- Forceful retraction of the foreskin over the glans penis. This could lead to microtears at the preputial orifice and scarring
- Balanoposthitis - inflammation of the foreskin along with glans penis
- Balanitis xerotica obliterans (BXO) or Lichen sclerosus et atrophicus - a skin condition affecting the male genitalia. A whitish ring of indurated tissue is formed near the tip of the prepuce preventing retraction
- Repeated cathertization
- Loss of skin elasticity and infrequent erections in elderly males.
- Untreated diabetics leads to residual glucose in the urine causing foreskin infection leading to phimosis
- Balanitis- inflammation of the glans penis
What are the Symptoms of Phimosis?
- Preputial pain.
- Inability to fully retract the foreskin over the glans
- Skin irritation
- Local infections
- Scarring of the foreskin and bleeding
- Ballooning of the foreskin during urination - a bulge can be seen in the tip of penis as urine accumulates under the foreskin.
- Pain during urination and weak urinary stream: sometimes urinary retention
- Presence of blood in urine
- Frequent episodes of urinary tract infections
- Meatal opening is small
- Tissue in front of the foreskin is white and fibrotic
- If Phimosis occurs due to BXO then it is severe with meatal stenosis and / or glanular lesions
- Pus from penis in case of balanoposthitis
- Painful erections
- Pain during sexual intercourse
What are the Grades of Severity of Phimosis?
Severity of phimosis has 6 grades according to Kikiros et al in the Pediatric Surgery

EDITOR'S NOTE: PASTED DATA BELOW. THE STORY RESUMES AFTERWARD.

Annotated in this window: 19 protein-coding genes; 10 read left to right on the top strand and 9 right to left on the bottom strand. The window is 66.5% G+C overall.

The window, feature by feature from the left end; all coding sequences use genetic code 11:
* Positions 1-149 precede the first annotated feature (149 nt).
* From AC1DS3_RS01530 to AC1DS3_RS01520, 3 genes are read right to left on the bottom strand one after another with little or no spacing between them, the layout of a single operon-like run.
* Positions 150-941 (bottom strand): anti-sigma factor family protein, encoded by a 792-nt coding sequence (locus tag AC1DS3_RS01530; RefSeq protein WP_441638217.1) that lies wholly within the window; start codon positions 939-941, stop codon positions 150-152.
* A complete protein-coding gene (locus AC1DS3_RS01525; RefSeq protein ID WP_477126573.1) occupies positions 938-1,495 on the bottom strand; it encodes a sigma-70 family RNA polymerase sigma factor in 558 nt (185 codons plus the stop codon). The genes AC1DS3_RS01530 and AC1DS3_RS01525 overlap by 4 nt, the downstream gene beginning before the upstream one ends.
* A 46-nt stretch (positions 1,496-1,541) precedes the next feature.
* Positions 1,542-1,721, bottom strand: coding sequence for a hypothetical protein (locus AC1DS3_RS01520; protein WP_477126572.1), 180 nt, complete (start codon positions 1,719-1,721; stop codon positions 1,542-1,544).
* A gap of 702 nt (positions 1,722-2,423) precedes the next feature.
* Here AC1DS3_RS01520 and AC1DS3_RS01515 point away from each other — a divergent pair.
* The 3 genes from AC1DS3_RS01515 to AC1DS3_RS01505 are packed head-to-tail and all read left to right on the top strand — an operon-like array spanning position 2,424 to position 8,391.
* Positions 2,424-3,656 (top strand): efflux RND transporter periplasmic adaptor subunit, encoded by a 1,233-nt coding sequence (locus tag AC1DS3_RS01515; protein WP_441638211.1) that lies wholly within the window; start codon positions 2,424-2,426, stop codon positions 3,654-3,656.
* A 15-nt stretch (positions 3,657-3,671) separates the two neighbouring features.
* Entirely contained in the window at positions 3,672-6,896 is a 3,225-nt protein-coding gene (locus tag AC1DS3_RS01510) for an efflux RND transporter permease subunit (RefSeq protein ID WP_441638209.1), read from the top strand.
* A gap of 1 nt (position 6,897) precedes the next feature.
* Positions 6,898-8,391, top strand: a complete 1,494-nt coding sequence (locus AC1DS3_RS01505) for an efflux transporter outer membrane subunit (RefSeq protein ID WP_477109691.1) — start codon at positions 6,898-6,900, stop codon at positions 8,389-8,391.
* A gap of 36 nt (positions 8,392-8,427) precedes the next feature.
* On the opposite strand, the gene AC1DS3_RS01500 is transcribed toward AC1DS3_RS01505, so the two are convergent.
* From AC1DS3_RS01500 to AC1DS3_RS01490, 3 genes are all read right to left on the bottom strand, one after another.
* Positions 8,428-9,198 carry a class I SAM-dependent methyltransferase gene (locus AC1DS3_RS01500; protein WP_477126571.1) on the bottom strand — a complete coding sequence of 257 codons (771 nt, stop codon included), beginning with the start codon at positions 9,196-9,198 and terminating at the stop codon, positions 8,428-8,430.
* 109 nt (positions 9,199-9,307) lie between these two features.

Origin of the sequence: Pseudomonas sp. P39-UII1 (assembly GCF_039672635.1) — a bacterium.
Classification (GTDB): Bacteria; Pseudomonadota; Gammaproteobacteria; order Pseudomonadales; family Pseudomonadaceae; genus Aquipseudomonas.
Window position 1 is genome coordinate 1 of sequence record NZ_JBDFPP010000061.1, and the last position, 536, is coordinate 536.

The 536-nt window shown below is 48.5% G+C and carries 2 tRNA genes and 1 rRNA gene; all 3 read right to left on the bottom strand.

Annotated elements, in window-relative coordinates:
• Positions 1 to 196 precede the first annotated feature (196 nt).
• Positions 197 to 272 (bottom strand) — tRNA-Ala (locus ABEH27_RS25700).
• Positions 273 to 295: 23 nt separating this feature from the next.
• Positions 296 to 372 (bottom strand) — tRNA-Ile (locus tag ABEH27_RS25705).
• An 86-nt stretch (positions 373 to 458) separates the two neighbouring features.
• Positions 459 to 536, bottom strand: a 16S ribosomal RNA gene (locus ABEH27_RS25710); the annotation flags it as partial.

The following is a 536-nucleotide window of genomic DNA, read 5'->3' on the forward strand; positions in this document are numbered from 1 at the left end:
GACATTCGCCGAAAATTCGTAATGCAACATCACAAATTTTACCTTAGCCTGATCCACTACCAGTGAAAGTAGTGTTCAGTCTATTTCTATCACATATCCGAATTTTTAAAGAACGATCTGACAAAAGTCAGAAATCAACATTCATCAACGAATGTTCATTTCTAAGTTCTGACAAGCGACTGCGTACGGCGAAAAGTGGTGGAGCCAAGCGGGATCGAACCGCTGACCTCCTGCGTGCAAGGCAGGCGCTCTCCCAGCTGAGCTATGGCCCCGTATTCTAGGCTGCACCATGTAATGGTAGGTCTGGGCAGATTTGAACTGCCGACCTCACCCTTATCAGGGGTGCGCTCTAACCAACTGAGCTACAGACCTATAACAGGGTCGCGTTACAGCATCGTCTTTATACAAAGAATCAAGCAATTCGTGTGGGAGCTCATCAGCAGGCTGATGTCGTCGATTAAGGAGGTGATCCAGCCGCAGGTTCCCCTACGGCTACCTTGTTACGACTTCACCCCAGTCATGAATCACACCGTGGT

International. They are:
- Grade 0 - Full retractability
- Grade 1 - Full retraction but tight behind glans
- Grade 2 - Partial exposure of glans
- Grade 3 - Partial retraction with meatus just visible
- Grade 4 - Slight retraction but neither meatus nor glans visible
- Grade 5 - Absolutely no retraction
What are the Complications and Risk Factors of Phimosis? Complications are:
Risk Factors are:
- Infected foreskin that can lead to infection of glans.
- Paraphimosis - When the foreskin gets hidden behind the glans due to forceful retraction and cannot be brought back to cover the glans
- Urine Retention
- Penile carcinoma
- Type 2 Diabetes - Phimosis with preputial fissures is predictive of type 2 diabetes in patients not previously diagnosed with diabetes (Study conducted in Taiwan and published in Acta Dermato - Venerologica in 2016)
- Meatal stenosis or narrowing of penile opening
How can we Diagnose Phimosis?
A physical examination of the penis and foreskin should suffice to diagnose a tight foreskin. Sometimes non retractibility could be due to a short penile frenulum (an elastic band of tissue that is connected to the foreskin and helps it to contract over the glans).
Doctors might question whether the penis has had any injuries or infections in the past or if the tight foreskin has affected sexual activity.
Other tests might be suggested in specific conditions. Examples are urine test and general blood test to exclude infection and to test for the presence of glucose (sugar). A swab from the foreskin area to check bacterial culture might also be taken.